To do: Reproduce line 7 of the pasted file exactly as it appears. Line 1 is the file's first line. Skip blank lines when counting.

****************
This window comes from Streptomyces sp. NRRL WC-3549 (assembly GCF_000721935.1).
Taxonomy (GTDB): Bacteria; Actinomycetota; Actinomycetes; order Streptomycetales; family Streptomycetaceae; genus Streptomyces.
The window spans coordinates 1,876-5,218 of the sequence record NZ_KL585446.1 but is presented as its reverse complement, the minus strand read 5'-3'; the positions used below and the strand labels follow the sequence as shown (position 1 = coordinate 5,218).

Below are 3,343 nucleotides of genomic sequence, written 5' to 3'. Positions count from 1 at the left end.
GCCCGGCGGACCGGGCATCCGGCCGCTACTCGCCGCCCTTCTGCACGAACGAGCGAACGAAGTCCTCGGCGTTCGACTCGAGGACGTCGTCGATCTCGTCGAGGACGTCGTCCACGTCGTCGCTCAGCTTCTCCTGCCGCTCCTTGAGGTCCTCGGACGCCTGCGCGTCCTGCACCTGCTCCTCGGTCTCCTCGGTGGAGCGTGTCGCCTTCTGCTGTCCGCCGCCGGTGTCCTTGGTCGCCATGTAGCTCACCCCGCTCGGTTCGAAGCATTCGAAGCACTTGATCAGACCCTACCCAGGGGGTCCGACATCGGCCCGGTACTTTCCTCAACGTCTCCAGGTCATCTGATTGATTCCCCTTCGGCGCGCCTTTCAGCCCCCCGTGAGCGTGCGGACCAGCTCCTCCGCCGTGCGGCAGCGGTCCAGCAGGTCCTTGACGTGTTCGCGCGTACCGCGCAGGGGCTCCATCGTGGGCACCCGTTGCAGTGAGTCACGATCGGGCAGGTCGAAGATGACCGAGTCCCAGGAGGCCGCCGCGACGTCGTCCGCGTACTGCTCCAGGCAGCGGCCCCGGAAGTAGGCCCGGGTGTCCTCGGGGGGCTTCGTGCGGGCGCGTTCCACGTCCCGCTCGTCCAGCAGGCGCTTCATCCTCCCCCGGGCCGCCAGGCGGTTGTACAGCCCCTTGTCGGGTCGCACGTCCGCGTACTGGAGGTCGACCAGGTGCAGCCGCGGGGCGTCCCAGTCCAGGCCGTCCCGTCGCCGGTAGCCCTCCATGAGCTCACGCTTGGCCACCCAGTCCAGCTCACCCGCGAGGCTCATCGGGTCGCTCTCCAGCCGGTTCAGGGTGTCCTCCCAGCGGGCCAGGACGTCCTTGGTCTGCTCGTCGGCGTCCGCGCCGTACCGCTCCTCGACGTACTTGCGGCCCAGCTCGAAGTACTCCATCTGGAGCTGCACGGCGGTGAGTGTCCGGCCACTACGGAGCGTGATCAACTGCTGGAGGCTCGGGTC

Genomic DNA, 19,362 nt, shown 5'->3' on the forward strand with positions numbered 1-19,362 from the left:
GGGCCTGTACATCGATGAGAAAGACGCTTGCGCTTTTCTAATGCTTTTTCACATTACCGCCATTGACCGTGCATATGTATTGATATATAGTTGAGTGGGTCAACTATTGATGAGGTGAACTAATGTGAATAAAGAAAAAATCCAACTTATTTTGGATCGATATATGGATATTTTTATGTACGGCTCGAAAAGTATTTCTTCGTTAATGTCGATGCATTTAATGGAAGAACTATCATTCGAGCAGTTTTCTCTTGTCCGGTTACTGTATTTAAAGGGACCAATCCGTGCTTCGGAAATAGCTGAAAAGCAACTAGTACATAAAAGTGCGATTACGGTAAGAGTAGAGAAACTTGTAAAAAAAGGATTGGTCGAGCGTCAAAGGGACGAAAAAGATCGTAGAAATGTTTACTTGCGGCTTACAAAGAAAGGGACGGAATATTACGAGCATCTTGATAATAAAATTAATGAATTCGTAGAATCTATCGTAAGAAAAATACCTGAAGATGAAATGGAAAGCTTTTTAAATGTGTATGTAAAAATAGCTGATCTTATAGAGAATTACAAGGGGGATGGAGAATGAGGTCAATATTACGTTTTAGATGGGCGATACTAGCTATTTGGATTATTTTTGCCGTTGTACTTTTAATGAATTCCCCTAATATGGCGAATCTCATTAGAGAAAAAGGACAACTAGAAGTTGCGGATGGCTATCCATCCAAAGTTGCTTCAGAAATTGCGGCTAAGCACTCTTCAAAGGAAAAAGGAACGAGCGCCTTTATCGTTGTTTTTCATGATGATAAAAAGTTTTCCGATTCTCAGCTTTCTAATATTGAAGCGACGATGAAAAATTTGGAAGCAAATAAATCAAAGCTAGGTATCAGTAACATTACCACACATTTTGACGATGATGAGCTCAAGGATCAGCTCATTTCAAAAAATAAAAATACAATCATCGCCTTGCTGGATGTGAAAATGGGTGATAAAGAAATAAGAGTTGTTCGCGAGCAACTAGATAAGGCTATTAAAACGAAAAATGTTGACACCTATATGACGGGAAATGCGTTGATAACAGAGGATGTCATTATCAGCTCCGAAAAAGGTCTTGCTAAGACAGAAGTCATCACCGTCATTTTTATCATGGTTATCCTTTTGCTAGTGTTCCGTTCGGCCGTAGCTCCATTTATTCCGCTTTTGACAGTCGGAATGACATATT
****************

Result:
GGGCCTGTACATCGATGAGAAAGACGCTTGCGCTTTTCTAATGCTTTTTCACATTACCGCCATTGACCGTGCATATGTATTGATATATAGTTGAGTGGGTCAACTATTGATGAGGTGAACTAATGTGAATAAAGAAAAAATCCAACTTATTTTGGATCGATATATGGATATTTTTATGTACGGCTCGAAAAGTATTTCTTCGTTAATGTCGATGCATTTAATGGAAGAACTATCATTCGAGCAGTTTTCTCTTGTCCGGTTACTGTATTTAAAGGGACCAATCCGTGCTTCGGAAATAGCTGAAAAGCAACTAGTACATAAAAGTGCGATTACGGTAAGAGTAGAGAAACTTGTAAAAAAAGGATTGGTCGAGCGTCAAAGGGACGAAAAAGATCGTAGAAATGTTTACTTGCGGCTTACAAAGAAAGGGACGGAATATTACGAGCATCTTGATAATAAAATTAATGAATTCGTAGAATCTATCGTAAGAAAAATACCTGAAGATGAAATGGAAAGCTTTTTAAATGTGTATGTAAAAATAGCTGATCTTATAGAGAATTACAAGGGGGATGGAGAATGAGGTCAATATTACGTTTTAGATGGGCGATACTAGCTATTTGGATTATTTTTGCCGTTGTACTTTTAATGAATTCCCCTAATATGGCGAATCTCATTAGAGAAAAAGGACAACTAGAAGTTGCGGATGGCTATCCATCCAAAGTTGCTTCAGAAATTGCGGCTAAGCACTCTTCAAAGGAAAAAGGAACGAGCGCCTTTATCGTTGTTTTTCATGATGATAAAAAGTTTTCCGATTCTCAGCTTTCTAATATTGAAGCGACGATGAAAAATTTGGAAGCAAATAAATCAAAGCTAGGTATCAGTAACATTACCACACATTTTGACGATGATGAGCTCAAGGATCAGCTCATTTCAAAAAATAAAAATACAATCATCGCCTTGCTGGATGTGAAAATGGGTGATAAAGAAATAAGAGTTGTTCGCGAGCAACTAGATAAGGCTATTAAAACGAAAAATGTTGACACCTATATGACGGGAAATGCGTTGATAACAGAGGATGTCATTATCAGCTCCGAAAAAGGTCTTGCTAAGACAGAAGTCATCACCGTCATTTTTATCATGGTTATCCTTTTGCTAGTGTTCCGTTCGGCCGTAGCTCCATTTATTCCGCTTTTGACAGTCGGAATGACATATT